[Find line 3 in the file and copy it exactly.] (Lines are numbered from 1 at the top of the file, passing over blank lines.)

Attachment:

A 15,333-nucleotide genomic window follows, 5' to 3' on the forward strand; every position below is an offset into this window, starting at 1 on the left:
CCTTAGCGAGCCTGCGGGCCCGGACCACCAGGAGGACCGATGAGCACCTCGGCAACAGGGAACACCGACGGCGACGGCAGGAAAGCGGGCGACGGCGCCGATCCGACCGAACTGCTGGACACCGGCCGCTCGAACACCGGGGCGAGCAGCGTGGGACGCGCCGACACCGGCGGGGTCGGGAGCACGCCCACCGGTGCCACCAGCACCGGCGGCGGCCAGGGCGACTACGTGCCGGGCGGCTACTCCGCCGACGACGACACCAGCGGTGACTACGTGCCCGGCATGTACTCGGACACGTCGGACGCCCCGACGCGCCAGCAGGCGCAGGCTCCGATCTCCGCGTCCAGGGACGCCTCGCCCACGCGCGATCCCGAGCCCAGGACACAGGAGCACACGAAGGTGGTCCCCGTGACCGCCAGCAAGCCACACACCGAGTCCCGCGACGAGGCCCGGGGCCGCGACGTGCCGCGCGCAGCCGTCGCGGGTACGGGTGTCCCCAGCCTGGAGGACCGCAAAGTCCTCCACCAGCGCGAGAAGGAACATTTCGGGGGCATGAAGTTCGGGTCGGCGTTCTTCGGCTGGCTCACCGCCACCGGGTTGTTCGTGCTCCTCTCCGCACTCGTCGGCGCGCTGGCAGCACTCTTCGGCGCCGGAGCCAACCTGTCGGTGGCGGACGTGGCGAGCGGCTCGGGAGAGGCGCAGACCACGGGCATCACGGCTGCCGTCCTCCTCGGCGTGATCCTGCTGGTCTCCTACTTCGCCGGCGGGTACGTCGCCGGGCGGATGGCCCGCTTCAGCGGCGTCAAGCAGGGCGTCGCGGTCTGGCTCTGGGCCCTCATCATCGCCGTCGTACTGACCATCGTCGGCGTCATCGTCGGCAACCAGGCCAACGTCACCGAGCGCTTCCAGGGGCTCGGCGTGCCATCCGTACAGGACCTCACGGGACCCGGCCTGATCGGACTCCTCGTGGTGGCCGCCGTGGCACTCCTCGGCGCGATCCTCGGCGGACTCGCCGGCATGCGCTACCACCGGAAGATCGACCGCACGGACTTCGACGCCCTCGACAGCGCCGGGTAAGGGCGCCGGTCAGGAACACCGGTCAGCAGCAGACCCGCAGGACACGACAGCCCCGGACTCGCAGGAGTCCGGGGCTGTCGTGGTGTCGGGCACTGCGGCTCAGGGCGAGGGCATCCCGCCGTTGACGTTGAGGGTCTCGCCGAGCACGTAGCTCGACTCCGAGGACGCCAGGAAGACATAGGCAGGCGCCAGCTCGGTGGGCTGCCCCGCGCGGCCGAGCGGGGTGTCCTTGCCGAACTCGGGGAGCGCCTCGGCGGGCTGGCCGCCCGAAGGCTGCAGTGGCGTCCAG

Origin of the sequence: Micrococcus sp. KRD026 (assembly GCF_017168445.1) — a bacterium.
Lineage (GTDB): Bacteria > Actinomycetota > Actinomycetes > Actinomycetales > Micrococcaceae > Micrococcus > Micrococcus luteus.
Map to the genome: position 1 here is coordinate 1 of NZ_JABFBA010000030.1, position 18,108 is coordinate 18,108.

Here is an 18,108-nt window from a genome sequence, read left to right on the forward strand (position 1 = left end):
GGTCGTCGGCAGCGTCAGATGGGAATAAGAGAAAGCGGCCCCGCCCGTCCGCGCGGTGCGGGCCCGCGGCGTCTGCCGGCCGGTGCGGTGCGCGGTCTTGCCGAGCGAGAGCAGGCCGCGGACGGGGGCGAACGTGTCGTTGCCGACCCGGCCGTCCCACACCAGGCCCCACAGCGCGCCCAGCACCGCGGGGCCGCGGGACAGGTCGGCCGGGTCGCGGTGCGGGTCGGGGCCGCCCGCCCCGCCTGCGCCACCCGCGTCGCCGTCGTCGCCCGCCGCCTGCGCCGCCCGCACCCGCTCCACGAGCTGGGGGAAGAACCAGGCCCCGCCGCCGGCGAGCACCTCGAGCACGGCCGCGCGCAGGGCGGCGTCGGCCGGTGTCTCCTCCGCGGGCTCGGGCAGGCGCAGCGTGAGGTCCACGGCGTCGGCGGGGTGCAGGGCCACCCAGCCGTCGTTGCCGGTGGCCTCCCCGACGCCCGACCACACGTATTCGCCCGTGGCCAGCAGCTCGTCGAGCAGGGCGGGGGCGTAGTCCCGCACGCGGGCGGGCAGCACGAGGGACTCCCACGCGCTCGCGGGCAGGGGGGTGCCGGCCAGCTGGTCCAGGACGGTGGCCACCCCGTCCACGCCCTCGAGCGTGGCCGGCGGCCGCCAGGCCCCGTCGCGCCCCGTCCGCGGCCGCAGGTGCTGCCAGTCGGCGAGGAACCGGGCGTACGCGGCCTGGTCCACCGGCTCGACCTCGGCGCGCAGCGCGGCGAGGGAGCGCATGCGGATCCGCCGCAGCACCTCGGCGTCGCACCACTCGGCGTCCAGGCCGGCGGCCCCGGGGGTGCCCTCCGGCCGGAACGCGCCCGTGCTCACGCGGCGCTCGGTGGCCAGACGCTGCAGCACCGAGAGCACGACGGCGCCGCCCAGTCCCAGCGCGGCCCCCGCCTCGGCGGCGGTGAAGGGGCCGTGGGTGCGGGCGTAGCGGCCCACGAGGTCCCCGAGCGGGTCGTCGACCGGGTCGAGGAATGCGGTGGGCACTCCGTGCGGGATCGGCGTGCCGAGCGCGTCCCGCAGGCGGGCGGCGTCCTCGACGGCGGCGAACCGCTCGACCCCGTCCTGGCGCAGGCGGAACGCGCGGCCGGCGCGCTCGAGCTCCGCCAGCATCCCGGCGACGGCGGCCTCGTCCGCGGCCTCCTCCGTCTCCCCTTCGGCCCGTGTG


Origin of the sequence: Micrococcus sp. KRD026 (assembly GCF_017168445.1) — a bacterium.